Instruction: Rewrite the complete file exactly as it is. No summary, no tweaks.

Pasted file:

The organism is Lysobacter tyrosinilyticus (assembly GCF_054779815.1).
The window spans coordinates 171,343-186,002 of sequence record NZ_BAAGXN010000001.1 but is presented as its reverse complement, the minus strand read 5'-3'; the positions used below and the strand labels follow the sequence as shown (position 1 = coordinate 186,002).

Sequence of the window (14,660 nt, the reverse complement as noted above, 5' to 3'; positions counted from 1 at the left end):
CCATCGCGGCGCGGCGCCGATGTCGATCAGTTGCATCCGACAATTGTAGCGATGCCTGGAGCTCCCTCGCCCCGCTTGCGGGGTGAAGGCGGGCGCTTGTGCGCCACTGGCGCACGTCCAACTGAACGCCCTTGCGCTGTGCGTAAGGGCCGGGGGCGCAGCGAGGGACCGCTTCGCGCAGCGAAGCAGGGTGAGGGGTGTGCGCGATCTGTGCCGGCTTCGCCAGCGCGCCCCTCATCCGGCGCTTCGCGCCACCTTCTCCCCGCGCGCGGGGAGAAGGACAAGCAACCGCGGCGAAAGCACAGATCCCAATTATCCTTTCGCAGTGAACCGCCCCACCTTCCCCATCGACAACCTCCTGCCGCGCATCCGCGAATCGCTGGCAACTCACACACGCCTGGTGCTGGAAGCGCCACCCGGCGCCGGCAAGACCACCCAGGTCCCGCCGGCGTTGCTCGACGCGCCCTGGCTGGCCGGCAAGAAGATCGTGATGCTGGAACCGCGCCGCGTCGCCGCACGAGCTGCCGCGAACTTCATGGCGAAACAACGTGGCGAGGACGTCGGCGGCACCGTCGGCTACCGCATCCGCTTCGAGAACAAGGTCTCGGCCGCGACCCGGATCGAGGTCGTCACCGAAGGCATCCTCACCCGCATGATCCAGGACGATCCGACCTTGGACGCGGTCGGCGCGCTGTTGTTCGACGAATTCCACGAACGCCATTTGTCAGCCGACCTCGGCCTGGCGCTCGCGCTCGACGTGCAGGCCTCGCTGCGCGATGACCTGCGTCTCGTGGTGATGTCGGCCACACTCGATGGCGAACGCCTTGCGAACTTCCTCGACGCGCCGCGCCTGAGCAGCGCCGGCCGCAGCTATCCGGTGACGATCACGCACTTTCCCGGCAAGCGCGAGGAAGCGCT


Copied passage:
The organism is Lysobacter tyrosinilyticus (assembly GCF_054779815.1).
The window spans coordinates 171,343-186,002 of sequence record NZ_BAAGXN010000001.1 but is presented as its reverse complement, the minus strand read 5'-3'; the positions used below and the strand labels follow the sequence as shown (position 1 = coordinate 186,002).

Sequence of the window (14,660 nt, the reverse complement as noted above, 5' to 3'; positions counted from 1 at the left end):
CCATCGCGGCGCGGCGCCGATGTCGATCAGTTGCATCCGACAATTGTAGCGATGCCTGGAGCTCCCTCGCCCCGCTTGCGGGGTGAAGGCGGGCGCTTGTGCGCCACTGGCGCACGTCCAACTGAACGCCCTTGCGCTGTGCGTAAGGGCCGGGGGCGCAGCGAGGGACCGCTTCGCGCAGCGAAGCAGGGTGAGGGGTGTGCGCGATCTGTGCCGGCTTCGCCAGCGCGCCCCTCATCCGGCGCTTCGCGCCACCTTCTCCCCGCGCGCGGGGAGAAGGACAAGCAACCGCGGCGAAAGCACAGATCCCAATTATCCTTTCGCAGTGAACCGCCCCACCTTCCCCATCGACAACCTCCTGCCGCGCATCCGCGAATCGCTGGCAACTCACACACGCCTGGTGCTGGAAGCGCCACCCGGCGCCGGCAAGACCACCCAGGTCCCGCCGGCGTTGCTCGACGCGCCCTGGCTGGCCGGCAAGAAGATCGTGATGCTGGAACCGCGCCGCGTCGCCGCACGAGCTGCCGCGAACTTCATGGCGAAACAACGTGGCGAGGACGTCGGCGGCACCGTCGGCTACCGCATCCGCTTCGAGAACAAGGTCTCGGCCGCGACCCGGATCGAGGTCGTCACCGAAGGCATCCTCACCCGCATGATCCAGGACGATCCGACCTTGGACGCGGTCGGCGCGCTGTTGTTCGACGAATTCCACGAACGCCATTTGTCAGCCGACCTCGGCCTGGCGCTCGCGCTCGACGTGCAGGCCTCGCTGCGCGATGACCTGCGTCTCGTGGTGATGTCGGCCACACTCGATGGCGAACGCCTTGCGAACTTCCTCGACGCGCCGCGCCTGAGCAGCGCCGGCCGCAGCTATCCGGTGACGATCACGCACTTTCCCGGCAAGCGCGAGGAAGCGCT